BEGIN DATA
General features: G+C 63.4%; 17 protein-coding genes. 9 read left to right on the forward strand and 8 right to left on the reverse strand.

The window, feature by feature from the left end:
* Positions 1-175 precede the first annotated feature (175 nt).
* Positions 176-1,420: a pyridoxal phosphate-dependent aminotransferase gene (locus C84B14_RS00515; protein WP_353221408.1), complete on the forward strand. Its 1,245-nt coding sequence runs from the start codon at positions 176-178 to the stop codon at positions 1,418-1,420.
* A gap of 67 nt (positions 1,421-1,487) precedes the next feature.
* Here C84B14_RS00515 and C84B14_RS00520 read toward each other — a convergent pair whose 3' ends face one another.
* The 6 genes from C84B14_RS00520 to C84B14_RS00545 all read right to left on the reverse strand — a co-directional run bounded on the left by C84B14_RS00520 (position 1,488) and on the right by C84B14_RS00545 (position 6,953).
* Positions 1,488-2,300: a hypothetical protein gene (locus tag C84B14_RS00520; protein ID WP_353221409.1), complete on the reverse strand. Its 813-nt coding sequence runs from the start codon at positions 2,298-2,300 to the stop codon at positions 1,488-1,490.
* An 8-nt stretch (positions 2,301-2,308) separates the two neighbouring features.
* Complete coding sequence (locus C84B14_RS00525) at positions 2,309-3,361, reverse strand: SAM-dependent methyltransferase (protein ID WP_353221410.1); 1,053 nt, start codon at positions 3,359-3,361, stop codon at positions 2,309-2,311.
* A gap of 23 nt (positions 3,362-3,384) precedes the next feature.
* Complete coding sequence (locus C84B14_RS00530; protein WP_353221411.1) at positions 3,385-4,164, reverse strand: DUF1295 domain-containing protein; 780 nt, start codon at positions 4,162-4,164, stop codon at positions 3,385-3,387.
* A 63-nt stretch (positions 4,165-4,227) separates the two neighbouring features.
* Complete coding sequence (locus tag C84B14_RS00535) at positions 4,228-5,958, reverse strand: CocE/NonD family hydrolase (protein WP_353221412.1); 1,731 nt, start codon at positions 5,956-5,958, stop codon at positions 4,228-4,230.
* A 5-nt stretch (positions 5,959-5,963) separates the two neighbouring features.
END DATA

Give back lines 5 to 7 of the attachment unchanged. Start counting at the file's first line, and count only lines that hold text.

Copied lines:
* A gap of 67 nt (positions 1,421-1,487) precedes the next feature.
* Here C84B14_RS00515 and C84B14_RS00520 read toward each other — a convergent pair whose 3' ends face one another.
* The 6 genes from C84B14_RS00520 to C84B14_RS00545 all read right to left on the reverse strand — a co-directional run bounded on the left by C84B14_RS00520 (position 1,488) and on the right by C84B14_RS00545 (position 6,953).